Good: µTorrent has extensive bandwidth-management tools, support for UPnP and trackerless torrents, and users can limit downloads to specific files within torrents. µTorrent also has support for multiple trackers, so you can download the same torrent from two or more trackers at once. Torrents can be launched directly from the built-in RSS reader. And it looks nice, too. The user interface is uncluttered and skinnable.
Bad: Windows only. That's really the only thing µTorrent has working against it.
Overall: The best weight-to-performance ratio in the business ... if you're a Windows user. Read the full review.
Wired News rating:
It may not be the prettiest client that we reviewed -- in fact, BitComet may very well be the ugliest -- but it works exceptionally well, and its automated set-up options make it a great place for new users to start. It has all the standard features one would expect in a BitTorrent client, plus some fresh twists that set it apart.
Good: BitComet has some stand-out innovative features: Videos files can be previewed while they're still being downloaded, and there's a built-in chat tool that lets users chat with other peers in the swarm. Auto-configuration tools for optimizing bandwidth, disk usage and network connections are plusses for new users. An integrated Internet Explorer browser makes searching for torrents very easy. BitComet's memory usage and CPU requirements are incredibly low.
Bad: BitComet only runs in Windows. It's also lacking fancy visualization tools for share traffic and transfer progress. Finally, BitComet has come under fire for favoring other BitComet peers within swarms, not recognizing the "private" flag and ignoring piece requests from other peers. The private flag recognition has reportedly been fixed, but the rest of these problems continue to cause concern among BitTorrent users and other client developers.
Overall: Feature-rich and stable, but not at all elegant. BitComet also loses points for lacking cross-platform support. It's another good choice for new users, though. Read the full review.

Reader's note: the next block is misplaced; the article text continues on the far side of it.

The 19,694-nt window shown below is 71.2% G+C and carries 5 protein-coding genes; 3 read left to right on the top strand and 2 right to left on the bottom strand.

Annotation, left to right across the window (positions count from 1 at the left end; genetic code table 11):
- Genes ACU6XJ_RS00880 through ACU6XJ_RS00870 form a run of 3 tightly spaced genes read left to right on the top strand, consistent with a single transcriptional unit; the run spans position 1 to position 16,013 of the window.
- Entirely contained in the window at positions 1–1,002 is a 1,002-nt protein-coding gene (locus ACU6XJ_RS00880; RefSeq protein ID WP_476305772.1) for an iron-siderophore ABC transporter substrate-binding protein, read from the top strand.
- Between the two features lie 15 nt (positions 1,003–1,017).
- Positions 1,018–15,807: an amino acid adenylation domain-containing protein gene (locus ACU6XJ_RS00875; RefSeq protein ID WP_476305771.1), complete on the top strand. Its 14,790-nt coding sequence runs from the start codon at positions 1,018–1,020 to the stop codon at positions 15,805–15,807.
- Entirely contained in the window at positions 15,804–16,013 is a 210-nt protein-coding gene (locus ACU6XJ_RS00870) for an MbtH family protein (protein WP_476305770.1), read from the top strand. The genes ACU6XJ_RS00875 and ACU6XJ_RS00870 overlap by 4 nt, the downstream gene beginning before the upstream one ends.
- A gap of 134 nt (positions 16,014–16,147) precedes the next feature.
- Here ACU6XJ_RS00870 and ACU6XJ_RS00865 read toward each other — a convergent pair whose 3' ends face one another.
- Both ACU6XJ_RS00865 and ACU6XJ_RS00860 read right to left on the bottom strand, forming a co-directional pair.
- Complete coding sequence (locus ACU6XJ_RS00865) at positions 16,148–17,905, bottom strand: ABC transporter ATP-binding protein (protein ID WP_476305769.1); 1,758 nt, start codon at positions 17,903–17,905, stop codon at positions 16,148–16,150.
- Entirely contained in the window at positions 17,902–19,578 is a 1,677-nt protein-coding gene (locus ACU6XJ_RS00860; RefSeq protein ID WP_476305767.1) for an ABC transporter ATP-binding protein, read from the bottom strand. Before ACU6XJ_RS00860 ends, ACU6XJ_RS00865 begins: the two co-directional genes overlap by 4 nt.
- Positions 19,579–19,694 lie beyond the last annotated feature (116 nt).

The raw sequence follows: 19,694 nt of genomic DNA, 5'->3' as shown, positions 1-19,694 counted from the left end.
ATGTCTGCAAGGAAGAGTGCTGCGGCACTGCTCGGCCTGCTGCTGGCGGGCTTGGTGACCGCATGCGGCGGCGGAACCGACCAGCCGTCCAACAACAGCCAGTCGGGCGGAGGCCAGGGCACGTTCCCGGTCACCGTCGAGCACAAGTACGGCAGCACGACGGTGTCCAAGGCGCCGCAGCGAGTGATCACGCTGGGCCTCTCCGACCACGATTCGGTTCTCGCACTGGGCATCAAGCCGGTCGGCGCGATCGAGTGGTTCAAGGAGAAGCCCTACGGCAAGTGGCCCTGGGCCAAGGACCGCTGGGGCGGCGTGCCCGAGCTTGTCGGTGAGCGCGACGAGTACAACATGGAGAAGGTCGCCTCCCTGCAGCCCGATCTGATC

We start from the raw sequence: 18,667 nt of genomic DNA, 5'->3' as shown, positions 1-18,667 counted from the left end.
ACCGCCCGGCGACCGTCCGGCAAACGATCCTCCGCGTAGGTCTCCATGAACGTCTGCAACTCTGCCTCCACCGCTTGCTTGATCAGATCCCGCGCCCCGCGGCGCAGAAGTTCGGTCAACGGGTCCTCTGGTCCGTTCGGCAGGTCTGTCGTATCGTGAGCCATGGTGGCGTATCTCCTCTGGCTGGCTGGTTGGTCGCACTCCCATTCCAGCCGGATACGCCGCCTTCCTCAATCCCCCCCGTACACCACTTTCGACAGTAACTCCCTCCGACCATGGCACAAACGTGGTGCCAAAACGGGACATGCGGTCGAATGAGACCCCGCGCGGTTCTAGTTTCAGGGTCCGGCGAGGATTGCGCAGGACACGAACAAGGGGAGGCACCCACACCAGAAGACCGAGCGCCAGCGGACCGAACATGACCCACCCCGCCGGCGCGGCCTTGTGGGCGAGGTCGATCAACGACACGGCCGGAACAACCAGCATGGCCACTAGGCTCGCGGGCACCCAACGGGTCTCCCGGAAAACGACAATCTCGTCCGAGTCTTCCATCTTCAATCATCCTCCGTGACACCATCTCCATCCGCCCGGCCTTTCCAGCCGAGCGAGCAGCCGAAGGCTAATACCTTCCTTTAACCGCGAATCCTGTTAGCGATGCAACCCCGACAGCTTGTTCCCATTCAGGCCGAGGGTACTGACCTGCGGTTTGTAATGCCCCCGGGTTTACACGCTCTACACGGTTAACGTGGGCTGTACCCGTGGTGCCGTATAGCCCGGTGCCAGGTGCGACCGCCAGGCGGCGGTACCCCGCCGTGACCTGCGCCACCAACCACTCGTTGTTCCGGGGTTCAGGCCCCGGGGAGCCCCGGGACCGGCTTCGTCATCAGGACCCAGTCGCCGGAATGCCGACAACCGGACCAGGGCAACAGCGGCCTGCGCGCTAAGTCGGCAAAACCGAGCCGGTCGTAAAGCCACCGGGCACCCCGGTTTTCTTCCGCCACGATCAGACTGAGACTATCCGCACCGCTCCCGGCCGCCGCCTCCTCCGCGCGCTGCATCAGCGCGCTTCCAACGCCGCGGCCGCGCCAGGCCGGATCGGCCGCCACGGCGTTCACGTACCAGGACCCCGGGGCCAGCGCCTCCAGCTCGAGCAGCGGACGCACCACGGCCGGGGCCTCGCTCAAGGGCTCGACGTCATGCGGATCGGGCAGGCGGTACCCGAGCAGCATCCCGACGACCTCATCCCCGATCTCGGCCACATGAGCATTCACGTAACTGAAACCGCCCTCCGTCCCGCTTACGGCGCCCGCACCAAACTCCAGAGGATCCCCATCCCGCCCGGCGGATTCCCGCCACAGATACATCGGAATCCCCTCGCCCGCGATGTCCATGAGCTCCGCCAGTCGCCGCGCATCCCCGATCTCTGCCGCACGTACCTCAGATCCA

Wired News rating:
Bits on Wheels
It runs on Mac OS X only, and it's still young, so it's not for everyone, but Bits on Wheels exhibits most of the features beloved by Azureus users and it doesn't totally hose your computer's resources once the torrents start to pile up. In fact, Bits on Wheels has been my primary client for a while now, and I routinely use it share a dozen or so torrents without seeing even the slightest hiccup on my machine.
Good: The performance is unmatched on the Mac, even under heavy workloads. Bits on Wheels offers advanced stats for each download in a clean, tabbed interface, but the real eye candy is the ultra-cool 3-D swarm-visualization tool that shows torrent pieces flying between the peers. Trippy.
Bad: It only runs on the Mac. Also, Bits on Wheels is missing some advanced features like auto-stop, network/firewall management, integrated search and management of individual files within torrents. Development of Bits on Wheels appears to have stalled almost a year ago -- there hasn't been a new version since November 2005.
Overall: Bits on Wheels is stable and incredibly efficient, but it still has a way to go before it's an A-list client ... if it ever gets there. Read the full review.Wired News rating: